I am watching a movie called Sullivan’s Travels with Joel McCrea and Veronica Lake. I am embarrassed that my only association with Veronica Lake is that my mother always accused me of imitating her when my hair was in my face.
“You have such a pretty face.”
The prelude to you oughtta get a better haircut. You oughta lose some weight. You oughtta oughtta oughtta. Who cares? Not me. Not any more.
Yes, I would prefer to be thirty pounds lighter, because I am now at the stage of life to fuss over health issues. Am I pre-diabetic? Well, given the genetic situation, probably. What other ills await me? Who knows?
But I digress. Veronica Lake is quite fetching in her boy’s cap. And I really enjoyed the scene in which first Joel McCrea, then Veronica Lake (oh my!) then the butler all ended up in the swimming pool.
It reminded me of a friend of mine, with whom I reveled in divorce, not that either of us was happy about our respective situations. His wife had a grim affair with her professor, my husband simply opted out, yet somehow we never were on each other’s radar screen. My beloved friend as a lover? We are far too different.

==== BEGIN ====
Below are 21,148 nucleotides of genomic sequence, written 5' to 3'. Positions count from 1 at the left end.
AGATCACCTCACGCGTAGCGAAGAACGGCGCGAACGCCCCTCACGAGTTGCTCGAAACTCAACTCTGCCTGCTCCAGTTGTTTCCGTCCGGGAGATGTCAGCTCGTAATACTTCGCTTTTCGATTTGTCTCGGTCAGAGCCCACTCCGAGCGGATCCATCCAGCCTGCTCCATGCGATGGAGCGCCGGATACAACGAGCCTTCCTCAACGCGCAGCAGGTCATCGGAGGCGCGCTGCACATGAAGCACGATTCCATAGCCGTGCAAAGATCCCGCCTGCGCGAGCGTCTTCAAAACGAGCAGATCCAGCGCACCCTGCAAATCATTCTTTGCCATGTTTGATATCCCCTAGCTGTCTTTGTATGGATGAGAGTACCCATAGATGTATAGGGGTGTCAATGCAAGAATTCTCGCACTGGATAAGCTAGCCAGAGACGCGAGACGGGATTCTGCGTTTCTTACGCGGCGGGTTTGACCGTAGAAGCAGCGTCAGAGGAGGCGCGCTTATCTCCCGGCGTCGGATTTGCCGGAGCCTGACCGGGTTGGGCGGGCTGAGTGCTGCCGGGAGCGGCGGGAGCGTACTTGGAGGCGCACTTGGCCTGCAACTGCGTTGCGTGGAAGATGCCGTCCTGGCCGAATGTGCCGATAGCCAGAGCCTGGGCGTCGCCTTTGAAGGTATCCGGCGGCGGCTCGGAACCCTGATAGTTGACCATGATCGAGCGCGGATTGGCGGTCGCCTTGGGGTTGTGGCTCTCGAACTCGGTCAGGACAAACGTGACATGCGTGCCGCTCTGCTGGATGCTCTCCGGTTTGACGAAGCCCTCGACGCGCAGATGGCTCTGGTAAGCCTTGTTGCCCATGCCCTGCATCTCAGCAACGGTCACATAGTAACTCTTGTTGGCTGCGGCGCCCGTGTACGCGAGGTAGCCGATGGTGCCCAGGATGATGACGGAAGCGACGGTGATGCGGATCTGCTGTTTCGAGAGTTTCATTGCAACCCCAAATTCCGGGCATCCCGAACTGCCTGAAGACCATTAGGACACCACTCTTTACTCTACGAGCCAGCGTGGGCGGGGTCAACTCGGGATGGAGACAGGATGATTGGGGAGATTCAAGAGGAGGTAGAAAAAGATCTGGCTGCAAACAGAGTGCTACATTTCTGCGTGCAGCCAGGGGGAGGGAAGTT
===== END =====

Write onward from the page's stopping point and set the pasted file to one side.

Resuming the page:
But we shared a memorable and well-remembered dinner. Four hours, or more, in the course of which we explored my unremarkable sexual and romantic history, his slightly more remarkable memories, and…yes, I mark it well…the sexual history of the waiter, more notable than any memories of us two, and isn’t that just the way of the world? Those hours in a Philadelphia restaurant, one of the Restaurant Renaissance locales, remain among my most treasures. Laughter, love and longing, all with a man never meant to be mine, but a friend forever. Nothing can take that evening from us. Nothing can take from us the lightness of love and laughter.
When it comes to real life, and it always does, you know, I rest in moments like those. I don’t mistake them for real life. No, wrong again, they are real life, but they are the truffles of life. I am grateful for these moments of grace. Every single moment.
Where do you suppose that waiter is now? Do you think he played that role more than once? Do you think his conscious mind embraces the number of sad couples--not even couples, just friends who happened to get divorced at the same time, but couples in his eyes—to whom he delivered wine and food and coffee? What a blessing to be able to serve that role! Do you think he knows? Do you think he knew then?
Perhaps it is a condition of grace that it doesn't matter at all whether it is conscious. It was a wonderful evening, even coming as it did in a sad and dreary period in my life, and I cling to that evening still.
If a movie could capture that, well then. That would be a work of art indeed.